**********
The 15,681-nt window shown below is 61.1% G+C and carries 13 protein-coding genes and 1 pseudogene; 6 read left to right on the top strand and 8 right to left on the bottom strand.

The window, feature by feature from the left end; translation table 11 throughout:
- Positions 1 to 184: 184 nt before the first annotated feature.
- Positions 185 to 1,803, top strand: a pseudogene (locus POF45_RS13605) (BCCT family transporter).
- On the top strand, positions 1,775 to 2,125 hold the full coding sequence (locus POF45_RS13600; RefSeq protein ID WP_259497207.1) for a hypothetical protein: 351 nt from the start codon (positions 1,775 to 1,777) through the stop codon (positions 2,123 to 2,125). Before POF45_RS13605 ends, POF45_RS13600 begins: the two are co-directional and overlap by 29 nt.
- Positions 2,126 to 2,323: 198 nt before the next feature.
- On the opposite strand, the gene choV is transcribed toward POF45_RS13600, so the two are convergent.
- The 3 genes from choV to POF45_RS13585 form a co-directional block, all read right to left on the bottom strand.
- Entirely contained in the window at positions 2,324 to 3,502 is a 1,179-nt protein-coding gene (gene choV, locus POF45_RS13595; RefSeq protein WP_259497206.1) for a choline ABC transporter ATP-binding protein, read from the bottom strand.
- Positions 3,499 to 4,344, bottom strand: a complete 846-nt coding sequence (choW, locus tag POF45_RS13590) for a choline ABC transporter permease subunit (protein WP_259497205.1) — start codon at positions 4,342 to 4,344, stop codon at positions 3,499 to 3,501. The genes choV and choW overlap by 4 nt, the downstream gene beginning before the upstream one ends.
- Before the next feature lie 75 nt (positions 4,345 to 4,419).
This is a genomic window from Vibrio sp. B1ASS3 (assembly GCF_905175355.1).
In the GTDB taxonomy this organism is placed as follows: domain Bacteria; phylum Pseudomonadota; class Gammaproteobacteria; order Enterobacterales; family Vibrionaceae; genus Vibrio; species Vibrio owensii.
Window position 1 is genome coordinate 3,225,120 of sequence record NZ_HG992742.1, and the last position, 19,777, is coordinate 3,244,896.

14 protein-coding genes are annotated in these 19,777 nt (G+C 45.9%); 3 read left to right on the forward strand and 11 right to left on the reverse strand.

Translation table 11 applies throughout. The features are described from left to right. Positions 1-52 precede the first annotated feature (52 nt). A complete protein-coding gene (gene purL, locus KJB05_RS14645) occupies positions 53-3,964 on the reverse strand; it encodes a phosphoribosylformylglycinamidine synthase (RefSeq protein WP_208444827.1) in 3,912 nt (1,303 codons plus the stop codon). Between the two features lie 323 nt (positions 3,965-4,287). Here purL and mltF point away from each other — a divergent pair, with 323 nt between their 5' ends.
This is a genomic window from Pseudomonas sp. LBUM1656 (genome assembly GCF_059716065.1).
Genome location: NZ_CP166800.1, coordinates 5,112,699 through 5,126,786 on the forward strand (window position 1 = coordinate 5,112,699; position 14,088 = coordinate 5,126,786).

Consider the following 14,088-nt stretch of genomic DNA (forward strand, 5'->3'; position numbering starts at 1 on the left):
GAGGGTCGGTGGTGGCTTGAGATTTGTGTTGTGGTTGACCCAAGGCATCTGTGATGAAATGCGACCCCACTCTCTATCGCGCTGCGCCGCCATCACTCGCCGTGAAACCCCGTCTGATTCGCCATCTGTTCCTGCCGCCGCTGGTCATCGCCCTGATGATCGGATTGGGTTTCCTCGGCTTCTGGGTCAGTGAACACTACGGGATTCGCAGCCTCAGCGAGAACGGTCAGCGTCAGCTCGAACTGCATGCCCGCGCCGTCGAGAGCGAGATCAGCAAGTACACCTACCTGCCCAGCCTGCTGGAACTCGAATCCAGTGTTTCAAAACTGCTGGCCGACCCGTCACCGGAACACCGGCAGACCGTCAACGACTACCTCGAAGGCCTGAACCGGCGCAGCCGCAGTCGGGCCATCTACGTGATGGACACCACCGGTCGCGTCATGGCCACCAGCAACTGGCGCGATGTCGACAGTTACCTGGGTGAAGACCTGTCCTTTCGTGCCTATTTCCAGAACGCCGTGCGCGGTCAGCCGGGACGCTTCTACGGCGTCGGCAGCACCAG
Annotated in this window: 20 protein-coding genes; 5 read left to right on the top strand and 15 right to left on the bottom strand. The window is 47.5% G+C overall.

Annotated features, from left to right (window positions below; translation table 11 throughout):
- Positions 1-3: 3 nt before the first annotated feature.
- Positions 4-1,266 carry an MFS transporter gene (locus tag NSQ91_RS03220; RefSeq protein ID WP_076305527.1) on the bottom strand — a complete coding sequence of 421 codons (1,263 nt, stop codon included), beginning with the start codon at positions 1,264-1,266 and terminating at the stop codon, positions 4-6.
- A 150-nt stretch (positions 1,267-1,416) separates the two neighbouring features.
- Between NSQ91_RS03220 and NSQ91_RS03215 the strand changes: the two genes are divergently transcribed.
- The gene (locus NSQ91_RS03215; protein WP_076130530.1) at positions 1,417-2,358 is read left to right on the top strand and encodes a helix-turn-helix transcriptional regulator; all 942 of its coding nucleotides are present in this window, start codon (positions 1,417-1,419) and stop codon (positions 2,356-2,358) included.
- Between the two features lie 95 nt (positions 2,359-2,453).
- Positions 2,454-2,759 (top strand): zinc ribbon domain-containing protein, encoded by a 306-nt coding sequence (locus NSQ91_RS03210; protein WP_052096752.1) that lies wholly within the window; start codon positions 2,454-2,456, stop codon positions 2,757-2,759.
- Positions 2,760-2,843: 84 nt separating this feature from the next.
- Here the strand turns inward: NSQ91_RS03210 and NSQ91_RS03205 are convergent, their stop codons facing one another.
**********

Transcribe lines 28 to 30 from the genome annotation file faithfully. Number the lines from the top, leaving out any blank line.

- Between the two features lie 95 nt (positions 2,359-2,453).
- Positions 2,454-2,759 (top strand): zinc ribbon domain-containing protein, encoded by a 306-nt coding sequence (locus NSQ91_RS03210; protein WP_052096752.1) that lies wholly within the window; start codon positions 2,454-2,456, stop codon positions 2,757-2,759.
- Positions 2,760-2,843: 84 nt separating this feature from the next.